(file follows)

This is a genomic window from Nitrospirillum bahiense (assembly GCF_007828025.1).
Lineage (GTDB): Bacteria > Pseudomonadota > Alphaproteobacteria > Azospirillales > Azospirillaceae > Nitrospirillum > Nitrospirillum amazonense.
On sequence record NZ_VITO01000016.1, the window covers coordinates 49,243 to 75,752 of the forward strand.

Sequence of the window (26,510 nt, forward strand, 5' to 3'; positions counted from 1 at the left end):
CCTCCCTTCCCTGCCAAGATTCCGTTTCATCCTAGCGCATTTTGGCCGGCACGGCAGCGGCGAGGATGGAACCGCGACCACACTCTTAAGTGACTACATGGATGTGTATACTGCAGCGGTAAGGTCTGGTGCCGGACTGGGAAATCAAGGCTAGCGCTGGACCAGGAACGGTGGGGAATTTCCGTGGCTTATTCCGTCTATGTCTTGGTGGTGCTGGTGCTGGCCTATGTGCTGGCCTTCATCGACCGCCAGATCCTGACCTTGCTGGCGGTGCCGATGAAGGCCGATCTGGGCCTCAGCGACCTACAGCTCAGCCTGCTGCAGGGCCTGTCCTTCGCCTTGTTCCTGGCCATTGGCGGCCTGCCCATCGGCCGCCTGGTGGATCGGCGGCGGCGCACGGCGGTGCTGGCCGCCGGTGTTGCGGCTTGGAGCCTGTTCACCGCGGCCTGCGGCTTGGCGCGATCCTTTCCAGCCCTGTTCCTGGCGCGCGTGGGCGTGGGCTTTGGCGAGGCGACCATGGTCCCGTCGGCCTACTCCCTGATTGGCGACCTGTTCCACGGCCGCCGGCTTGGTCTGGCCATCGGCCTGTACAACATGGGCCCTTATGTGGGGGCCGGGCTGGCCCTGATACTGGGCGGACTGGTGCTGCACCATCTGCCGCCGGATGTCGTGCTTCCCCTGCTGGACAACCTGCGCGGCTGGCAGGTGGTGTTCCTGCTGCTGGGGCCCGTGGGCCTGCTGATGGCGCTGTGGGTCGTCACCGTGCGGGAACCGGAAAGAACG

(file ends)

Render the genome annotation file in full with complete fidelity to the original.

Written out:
This is a genomic window from Nitrospirillum bahiense (assembly GCF_007828025.1).
Lineage (GTDB): Bacteria > Pseudomonadota > Alphaproteobacteria > Azospirillales > Azospirillaceae > Nitrospirillum > Nitrospirillum amazonense.
On sequence record NZ_VITO01000016.1, the window covers coordinates 49,243 to 75,752 of the forward strand.

Sequence of the window (26,510 nt, forward strand, 5' to 3'; positions counted from 1 at the left end):
CCTCCCTTCCCTGCCAAGATTCCGTTTCATCCTAGCGCATTTTGGCCGGCACGGCAGCGGCGAGGATGGAACCGCGACCACACTCTTAAGTGACTACATGGATGTGTATACTGCAGCGGTAAGGTCTGGTGCCGGACTGGGAAATCAAGGCTAGCGCTGGACCAGGAACGGTGGGGAATTTCCGTGGCTTATTCCGTCTATGTCTTGGTGGTGCTGGTGCTGGCCTATGTGCTGGCCTTCATCGACCGCCAGATCCTGACCTTGCTGGCGGTGCCGATGAAGGCCGATCTGGGCCTCAGCGACCTACAGCTCAGCCTGCTGCAGGGCCTGTCCTTCGCCTTGTTCCTGGCCATTGGCGGCCTGCCCATCGGCCGCCTGGTGGATCGGCGGCGGCGCACGGCGGTGCTGGCCGCCGGTGTTGCGGCTTGGAGCCTGTTCACCGCGGCCTGCGGCTTGGCGCGATCCTTTCCAGCCCTGTTCCTGGCGCGCGTGGGCGTGGGCTTTGGCGAGGCGACCATGGTCCCGTCGGCCTACTCCCTGATTGGCGACCTGTTCCACGGCCGCCGGCTTGGTCTGGCCATCGGCCTGTACAACATGGGCCCTTATGTGGGGGCCGGGCTGGCCCTGATACTGGGCGGACTGGTGCTGCACCATCTGCCGCCGGATGTCGTGCTTCCCCTGCTGGACAACCTGCGCGGCTGGCAGGTGGTGTTCCTGCTGCTGGGGCCCGTGGGCCTGCTGATGGCGCTGTGGGTCGTCACCGTGCGGGAACCGGAAAGAACG